Two Tudors

It is been an EXHAUSTING week living in the present; I’m retreating to the past. To my favorite period and my academic specialty:  the Tudor era. Before they were as fashionable as they are now due to an explosion of cultural depictions in the last decade or so, I set my sight on this dynasty. This is a big day in Tudor history as it marks the death of its founder, Henry VII, and the accession of his (second) son, the much-more notorious Henry VIII. These were very different men, very different kings, very different Tudors.

NPG D34139; King Henry VII; King Henry VIII; King Edward VI after Unknown artist

King Henry VII of England (r. 1485-1509) & King Henry VIII of England (r. 1509-1547); 1677 print, National Portrait Gallery, London.

I’ve always preferred the father to the son.  Henry VII was a reluctant warrior-turned king: disciplined (physically reinforced by his slender physique), a bit defensive, definitely wary, prudent, calculating, somewhat severe, on the job. He was determined to bring order, stability, and prosperity to England after the tumultuous Wars of the Roses, and equally intent on liberating the Crown from parliamentary and noble interference. These two policies had both positive and negative consequences:  increased industry and trade, a more centralized administration, an “isolationist” foreign policy which shifted England away from the Continent, the Court of Star Chamber, revenue collection that ventured into the realm of “avarice” according to the Tudor historian Polydore Vergil. It could just be the so-called “Tudor myth”, but England seems dark and divided at the commencement of Henry VII’s reign and more illuminated and integrated at its end. And then came Henry VIII.

Tudors BL Arundel 66 1490 Henry VII

Tudor Henry MIchael Sittow 1500


(c) Bristol Museum and Art Gallery; Supplied by The Public Catalogue Foundation

Henry VII in life, death, and after:  British Library MS Arundel 66, c. 1490; portrait by Estonian court painter Michael Sittow, c. 1505, National Portrait Gallery, London; deathbed scene by Sir Thomas Wriothesley, BL MS Additional 45131; the avarice label sticks: Thomas Edwin Mostyn’s 1919 painting, King Henry VII Fining the Citizens of Bristol Because Their Wives Were So Finely Dressed, 1490, Bristol Museum and Art Gallery.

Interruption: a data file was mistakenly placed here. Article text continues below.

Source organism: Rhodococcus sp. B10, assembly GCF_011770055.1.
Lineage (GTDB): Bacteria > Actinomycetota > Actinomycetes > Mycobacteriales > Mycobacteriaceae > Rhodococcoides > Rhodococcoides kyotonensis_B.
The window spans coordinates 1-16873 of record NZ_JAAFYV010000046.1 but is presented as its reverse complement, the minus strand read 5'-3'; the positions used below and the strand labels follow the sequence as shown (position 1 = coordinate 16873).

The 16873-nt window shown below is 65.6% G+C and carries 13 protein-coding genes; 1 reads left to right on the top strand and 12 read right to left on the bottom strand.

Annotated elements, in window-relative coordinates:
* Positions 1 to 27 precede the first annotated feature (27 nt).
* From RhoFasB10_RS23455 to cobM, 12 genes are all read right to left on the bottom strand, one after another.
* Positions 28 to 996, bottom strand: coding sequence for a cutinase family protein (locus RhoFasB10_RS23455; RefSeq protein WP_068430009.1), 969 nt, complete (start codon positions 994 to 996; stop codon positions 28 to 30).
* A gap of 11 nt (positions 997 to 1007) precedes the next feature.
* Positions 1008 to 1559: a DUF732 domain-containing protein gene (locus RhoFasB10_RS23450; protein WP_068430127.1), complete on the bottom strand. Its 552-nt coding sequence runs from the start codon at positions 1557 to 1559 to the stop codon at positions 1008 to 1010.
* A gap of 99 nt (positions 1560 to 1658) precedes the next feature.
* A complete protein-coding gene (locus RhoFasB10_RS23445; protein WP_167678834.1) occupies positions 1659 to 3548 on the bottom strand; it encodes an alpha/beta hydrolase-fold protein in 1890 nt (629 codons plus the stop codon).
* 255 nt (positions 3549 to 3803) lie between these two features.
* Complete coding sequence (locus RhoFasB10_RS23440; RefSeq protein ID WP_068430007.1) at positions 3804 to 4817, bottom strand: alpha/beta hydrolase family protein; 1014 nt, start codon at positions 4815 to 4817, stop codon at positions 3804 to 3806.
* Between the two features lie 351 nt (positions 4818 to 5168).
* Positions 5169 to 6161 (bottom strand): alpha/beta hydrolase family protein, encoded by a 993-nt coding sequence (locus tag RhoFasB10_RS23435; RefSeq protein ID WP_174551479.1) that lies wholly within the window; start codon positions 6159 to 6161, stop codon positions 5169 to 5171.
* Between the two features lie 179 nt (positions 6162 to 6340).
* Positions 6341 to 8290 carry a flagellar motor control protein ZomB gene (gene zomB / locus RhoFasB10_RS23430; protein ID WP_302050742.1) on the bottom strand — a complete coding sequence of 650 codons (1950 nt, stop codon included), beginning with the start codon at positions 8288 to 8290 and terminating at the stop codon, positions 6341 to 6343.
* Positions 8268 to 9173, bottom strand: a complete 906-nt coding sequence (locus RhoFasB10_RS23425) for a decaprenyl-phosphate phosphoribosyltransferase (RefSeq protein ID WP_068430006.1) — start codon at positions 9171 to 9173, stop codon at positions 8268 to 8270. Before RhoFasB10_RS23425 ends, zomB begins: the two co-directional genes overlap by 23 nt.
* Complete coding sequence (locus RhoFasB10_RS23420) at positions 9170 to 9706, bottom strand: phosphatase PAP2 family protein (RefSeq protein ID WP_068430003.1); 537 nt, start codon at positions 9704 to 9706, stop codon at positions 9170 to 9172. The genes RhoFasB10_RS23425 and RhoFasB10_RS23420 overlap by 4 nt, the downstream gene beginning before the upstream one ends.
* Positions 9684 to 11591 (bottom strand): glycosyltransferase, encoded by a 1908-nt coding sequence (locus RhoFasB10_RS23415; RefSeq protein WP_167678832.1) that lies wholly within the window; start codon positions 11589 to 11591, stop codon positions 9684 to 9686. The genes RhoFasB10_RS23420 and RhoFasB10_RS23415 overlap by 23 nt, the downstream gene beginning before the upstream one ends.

Henry VIII is of course a more iconic figure than Henry VII, more so because of his personal life and portraits than his policies. As momentous as it was, the English Reformation cannot trump the six wives in the public mind, although scholars are not so similarly focused. I drag my students through the “Tudor revolution in government” (a point of continuity between the two Henrys) and the Reformation, but I know we’ve also got to cover the wives: Anne Boleyn, in particular seems to have become an object of singular obsession for this particular generation. And when I show them pictures of the young Henry, they gasp, so fixed in their mind are the Hans Holbein images and their derivations. Because of the emphasis on the personal, Henry VIII seems to have emerged as a more human figure than his father, warts and all. He is portrayed and perceived as both pious and gregarious, educated and arbitrary, charming and tyrannical. Everyone seems to agree that he was self-indulgent and wasteful, lacking his father’s discipline in all matters, but somehow compensating for this weakness by his larger-than-life personality. He does indeed get bigger and bigger in his contemporary portrayals, and ultimately this magnitude extends to his historical image. Henry VIII’s ability to project his image transcended that of his father–he had more at stake and more tools at his disposal–but there is no getting around the fact that Henry VII was the first Tudor.

Tudors Henry VIII 1540 NPG

NPG 157; King Henry VIII after Hans Holbein the Younger

Tudors Great Bible 1538 BL Henry VIII

Tudors Henry and Barber Surgeons 1541 Hunterian

(c) DACS; Supplied by The Public Catalogue Foundation

Henry VIII through the ages: at about 30, in a c. 1520 portrait by an anonymous artist, and in a c. 1536 portrait after Hans Holbein, National Portrait Gallery, London; Henry handing down the word of God in the frontspiece to the “Great Bible” of 1538, British Library, and among (above!) the Barber-Surgeons of London in 1541, Hunterian Museum, Glasgow; a rather romantic image of a key moment in the “King’s Great Matter”:  Henry VIII and Catherine of Aragon before Papal Legates at Blackfriars, 1529 by Frank O. Salisbury, 1910, Palace of Westminster Collection.

Patriotic Patterns

Given my armchair observance of Patriots’ Day, and then everything that happened on that sad day (and is still happening), I thought I’d retreat into a safe material world and examine some of the patriotic products that were produced in the decades after the American Revolution, some in the new country and some for the new country. It seems appropriate to continue exploring expressions of patriotism; after all, the real anniversary of Lexington and Concord is today. Right after the Revolution (literally) home furnishings which reflected the revolutionary spirit were produced both in this country and oddly enough, in Britain. Maybe it’s not odd:  Britain was in the midst of the Industrial Revolution which was initiated by what I’ve always considered a uniquely pragmatic entrepreneurial attitude. I wish I could see the imagery more clearly in this first woodblock-printed wallpaper, but obviously it has deteriorated with time. Here is the catalog description from the Cooper Hewitt Museum: perhaps it will help you make out the Lexington Minuteman and his associates: Beside an Indian maiden, representing America, a patriot tramples British laws underfoot and extends the declarations of July 4, 1776, to Britannia, who weeps over a pedestal containing an urn, or a tomb. The whole is contained within a curtained arch. Printed in black, white and gray on a light colorless ground.